Standard 2. Knowing and Using Arts Materials and Resources.

Students will be knowledgeable about and make use of the materials and resources available for participation in the arts.

Standard 3. Responding to and Analyzing Works of Art.

Students will respond critically to a variety of works in the arts, connecting the individual work to other works and to aspects of human endeavor and thought.

Standard 4. Understanding the Cultural Contributions of the Arts.

Students will develop an understanding of the personal and cultural forces that shape artistic communication and how the arts in turn shape the diverse cultures of past and present society.

English Language Arts:

Standard 1. Language for Information and Understanding.

Students will read, write, listen, and speak for information and understanding.

Standard 2. Language for Literary Response and Expression.

Students will read, write, listen and speak for literary response and expression.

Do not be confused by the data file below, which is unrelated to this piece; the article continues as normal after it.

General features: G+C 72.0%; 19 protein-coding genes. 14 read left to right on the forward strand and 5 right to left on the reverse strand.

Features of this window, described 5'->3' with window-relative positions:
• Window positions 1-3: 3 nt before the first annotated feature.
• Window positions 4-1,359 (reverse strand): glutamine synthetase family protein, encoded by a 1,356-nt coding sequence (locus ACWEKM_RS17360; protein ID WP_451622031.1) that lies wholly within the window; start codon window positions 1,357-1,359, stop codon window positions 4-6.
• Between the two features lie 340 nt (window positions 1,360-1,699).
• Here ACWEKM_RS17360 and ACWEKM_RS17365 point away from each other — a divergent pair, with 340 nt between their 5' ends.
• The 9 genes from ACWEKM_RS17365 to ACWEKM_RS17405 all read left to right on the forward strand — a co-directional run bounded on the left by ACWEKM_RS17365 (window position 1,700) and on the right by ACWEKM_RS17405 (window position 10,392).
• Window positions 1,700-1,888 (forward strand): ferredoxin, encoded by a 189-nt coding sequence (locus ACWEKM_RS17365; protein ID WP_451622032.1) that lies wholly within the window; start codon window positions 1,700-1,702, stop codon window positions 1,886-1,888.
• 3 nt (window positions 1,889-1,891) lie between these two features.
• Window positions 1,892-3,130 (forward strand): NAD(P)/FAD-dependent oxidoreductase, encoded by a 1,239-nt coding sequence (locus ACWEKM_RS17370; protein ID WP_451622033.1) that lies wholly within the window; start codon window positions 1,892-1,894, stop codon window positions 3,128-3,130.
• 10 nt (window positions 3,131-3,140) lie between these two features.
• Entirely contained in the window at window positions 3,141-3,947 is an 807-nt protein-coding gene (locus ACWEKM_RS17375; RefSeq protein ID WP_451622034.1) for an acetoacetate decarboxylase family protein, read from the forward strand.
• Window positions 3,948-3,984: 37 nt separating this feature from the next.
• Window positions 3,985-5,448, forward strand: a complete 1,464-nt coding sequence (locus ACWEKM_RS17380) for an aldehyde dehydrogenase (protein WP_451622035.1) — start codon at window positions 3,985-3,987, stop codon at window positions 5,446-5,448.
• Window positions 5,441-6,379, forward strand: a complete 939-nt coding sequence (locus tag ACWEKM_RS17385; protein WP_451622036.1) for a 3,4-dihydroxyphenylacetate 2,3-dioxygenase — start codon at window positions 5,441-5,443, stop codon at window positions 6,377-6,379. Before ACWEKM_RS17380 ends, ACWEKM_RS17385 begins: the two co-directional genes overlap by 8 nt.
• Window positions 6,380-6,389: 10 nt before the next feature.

Standard 3. Language for Critical Analysis and Evaluation.

Students will read, write, listen, and speak for critical analysis and evaluation.


In disseminating the math standards, non-math teachers also are expected to demonstrate to their students the connections between math and other areas of daily life. "Although mathematics should be emphasized, the connection to all the disciplines should be stressed," said Dr. Judith Rizzo, deputy chancellor for Instruction.

The New York City edition of the math standards is being distributed with Sł -- Students Setting Standards, a brochure created by New York City public school students that helps explain to their fellow students the need for higher standards in mathematics and why it is essential for their future success.


Standard 5. Technology. Students will apply technological knowledge and skills to design, construct, use and evaluate products and systems to satisfy human and environmental needs.

NYC Blueprint for Teaching and Learning in the Arts

Visual Arts Benchmarks Grades K-12 / Grade 8: Through close observation and sustained investigation, students develop individual and global perspectives in art, utilize the principles of art, solve design problems, and explore perspective, scale, and point of view.